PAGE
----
Off to the side, high above on the rocks, somebody has attached a very thick rope to a very thick tree. From this it is possible to swing out and drop into the pool. I quickly named this place the Tarzan Swing Pool. Many years of use by eager feet have trodden steps into the hard clay so it is possible to swing out from varying heights. The higher you go, the faster the swing out and further the drop into the water. One just had to choose their personal preferred comfort zone height, hang on tight and drop into the delightful blue pool of water. Hours of free fun. Easy, right?

I watched several local kids (ranging in age from about 6 to 15) grab onto the rope and swing out, defying gravity and death. It looked like so much fun. I even saw a guy, an American I found out later, older than myself, do it. And of course, L took several turns at it, blithely swinging out from the highest step and dropping gracefully into the water. I could see the huge grin on his face as he fell into the water. It looked like so much fun. “Mmmmm”, I thought. “I can do this!”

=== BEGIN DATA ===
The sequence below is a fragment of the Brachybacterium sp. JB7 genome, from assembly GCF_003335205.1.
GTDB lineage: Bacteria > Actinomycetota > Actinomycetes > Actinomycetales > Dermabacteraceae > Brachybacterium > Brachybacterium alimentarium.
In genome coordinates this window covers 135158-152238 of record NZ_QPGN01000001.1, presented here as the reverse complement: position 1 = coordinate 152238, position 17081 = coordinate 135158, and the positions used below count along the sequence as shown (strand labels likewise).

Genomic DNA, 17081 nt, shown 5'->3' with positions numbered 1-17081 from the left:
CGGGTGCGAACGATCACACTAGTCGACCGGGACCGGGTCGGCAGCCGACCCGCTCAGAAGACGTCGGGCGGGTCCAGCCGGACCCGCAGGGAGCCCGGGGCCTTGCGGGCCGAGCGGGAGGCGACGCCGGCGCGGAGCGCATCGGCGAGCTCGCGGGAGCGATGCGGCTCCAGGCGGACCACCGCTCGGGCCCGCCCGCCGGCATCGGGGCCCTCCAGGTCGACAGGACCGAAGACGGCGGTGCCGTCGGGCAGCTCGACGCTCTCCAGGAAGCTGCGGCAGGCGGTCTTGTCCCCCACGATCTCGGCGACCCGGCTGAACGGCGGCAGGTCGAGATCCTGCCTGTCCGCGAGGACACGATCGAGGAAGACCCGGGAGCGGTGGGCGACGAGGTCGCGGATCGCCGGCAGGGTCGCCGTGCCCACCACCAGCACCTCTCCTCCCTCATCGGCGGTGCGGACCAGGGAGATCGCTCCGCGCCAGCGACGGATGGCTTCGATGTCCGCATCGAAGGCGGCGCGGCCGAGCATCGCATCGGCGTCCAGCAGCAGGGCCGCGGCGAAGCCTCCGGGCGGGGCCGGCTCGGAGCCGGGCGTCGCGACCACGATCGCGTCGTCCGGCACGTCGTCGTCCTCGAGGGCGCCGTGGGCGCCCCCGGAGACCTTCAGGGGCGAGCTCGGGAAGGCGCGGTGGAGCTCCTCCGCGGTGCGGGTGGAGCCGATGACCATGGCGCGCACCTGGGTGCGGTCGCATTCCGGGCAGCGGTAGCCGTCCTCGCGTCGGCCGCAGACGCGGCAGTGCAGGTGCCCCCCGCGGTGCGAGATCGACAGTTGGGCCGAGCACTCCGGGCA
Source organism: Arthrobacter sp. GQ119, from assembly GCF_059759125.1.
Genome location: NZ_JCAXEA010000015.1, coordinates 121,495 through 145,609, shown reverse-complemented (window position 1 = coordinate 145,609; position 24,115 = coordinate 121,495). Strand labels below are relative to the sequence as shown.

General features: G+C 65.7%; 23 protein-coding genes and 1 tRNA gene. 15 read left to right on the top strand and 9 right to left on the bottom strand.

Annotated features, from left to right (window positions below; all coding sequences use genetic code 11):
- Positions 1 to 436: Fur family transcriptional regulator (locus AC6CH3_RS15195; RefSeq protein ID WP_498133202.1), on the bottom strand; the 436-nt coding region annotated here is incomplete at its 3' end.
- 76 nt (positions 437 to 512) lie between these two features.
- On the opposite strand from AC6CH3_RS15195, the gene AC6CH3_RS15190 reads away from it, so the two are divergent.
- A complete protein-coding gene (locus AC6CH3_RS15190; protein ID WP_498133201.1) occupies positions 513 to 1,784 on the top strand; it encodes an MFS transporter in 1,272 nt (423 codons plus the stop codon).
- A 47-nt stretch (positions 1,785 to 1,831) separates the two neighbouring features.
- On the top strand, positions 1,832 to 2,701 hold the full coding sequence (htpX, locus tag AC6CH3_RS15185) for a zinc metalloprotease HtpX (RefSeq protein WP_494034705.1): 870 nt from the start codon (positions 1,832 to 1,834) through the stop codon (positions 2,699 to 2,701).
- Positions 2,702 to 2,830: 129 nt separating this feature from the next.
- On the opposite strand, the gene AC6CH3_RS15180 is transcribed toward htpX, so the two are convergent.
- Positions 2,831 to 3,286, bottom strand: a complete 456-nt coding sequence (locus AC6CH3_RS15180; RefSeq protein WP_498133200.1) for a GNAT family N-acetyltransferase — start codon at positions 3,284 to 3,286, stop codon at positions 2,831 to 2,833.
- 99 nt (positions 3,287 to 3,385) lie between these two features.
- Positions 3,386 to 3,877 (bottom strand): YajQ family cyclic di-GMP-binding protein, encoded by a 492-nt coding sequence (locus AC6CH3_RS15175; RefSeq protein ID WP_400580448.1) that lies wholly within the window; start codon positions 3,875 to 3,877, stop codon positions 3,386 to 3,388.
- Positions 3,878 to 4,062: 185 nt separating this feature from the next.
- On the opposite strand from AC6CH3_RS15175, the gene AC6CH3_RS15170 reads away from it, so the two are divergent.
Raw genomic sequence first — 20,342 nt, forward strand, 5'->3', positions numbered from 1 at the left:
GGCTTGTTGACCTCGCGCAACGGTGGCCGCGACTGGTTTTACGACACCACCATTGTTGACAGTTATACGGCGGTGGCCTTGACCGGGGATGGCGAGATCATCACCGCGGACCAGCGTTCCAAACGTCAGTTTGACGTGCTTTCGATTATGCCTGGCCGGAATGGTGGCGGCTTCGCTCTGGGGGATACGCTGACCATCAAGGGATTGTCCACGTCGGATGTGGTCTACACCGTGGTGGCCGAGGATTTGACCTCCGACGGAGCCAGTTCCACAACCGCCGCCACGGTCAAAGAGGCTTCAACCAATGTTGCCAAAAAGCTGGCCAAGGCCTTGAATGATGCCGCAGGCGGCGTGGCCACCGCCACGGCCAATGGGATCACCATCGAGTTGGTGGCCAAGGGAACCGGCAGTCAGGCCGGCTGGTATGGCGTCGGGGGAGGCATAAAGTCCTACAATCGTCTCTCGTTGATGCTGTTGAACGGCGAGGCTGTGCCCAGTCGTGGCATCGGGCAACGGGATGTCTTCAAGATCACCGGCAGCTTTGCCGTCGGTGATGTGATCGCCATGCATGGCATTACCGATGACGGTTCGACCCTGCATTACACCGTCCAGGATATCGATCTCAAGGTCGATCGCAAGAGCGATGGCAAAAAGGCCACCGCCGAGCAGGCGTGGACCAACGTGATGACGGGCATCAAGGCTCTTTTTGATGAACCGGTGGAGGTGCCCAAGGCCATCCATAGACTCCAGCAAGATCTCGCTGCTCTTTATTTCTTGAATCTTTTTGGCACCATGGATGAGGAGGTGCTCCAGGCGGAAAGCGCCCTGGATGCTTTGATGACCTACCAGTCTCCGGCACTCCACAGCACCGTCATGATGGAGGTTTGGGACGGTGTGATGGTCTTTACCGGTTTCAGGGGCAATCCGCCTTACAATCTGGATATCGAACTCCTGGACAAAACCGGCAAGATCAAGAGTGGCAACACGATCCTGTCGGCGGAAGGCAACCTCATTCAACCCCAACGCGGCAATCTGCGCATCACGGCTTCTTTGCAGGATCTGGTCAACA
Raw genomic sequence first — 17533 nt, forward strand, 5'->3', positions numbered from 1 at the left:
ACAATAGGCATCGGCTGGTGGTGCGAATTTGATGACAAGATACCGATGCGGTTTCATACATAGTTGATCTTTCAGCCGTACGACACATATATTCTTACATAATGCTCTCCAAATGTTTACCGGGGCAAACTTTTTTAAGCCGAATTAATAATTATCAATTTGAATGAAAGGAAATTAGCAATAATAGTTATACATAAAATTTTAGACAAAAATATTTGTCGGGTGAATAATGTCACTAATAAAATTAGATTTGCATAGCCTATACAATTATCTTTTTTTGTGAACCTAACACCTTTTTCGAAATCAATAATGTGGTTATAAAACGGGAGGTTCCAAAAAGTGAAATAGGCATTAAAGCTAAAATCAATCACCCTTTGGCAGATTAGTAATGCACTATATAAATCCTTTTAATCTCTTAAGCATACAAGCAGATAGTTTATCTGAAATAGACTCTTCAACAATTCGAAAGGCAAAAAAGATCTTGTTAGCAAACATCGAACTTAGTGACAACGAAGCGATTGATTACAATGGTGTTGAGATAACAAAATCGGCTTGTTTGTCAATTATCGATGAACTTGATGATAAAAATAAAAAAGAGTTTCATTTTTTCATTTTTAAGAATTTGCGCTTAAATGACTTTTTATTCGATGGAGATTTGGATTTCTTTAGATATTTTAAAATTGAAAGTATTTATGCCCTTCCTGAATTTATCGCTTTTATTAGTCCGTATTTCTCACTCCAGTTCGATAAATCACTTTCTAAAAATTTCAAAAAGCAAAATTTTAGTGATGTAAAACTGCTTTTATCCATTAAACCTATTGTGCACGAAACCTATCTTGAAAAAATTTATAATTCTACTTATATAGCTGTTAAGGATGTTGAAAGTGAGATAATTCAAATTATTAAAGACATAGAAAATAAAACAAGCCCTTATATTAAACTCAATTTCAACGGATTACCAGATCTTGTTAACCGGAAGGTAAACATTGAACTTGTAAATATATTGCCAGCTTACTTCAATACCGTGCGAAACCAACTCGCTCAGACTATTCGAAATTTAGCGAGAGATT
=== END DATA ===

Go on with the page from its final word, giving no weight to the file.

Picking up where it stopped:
Up to the top step I went. Somebody had to grab the rope as it swung back from the previous swinger and hand it up to me. I grabbed on and froze. I looked out over the cliff at the water and thought, “This is way too high!” So I retreated down one step. Then another. Then the last two and ended up on the first step above the cliff edge. Ok, not too bad. I had no fear of landing in the water, I am a good swimmer and knew that I would have no problem once landed and resurfaced. Unfortunately, I took a few too many deep breaths and a few false starts, which gave absolutely everybody there a chance to stop what they were doing to watch the old guy take a swing. With everybody watching, there was no way I could chicken out, nor did I really want to. So here goes!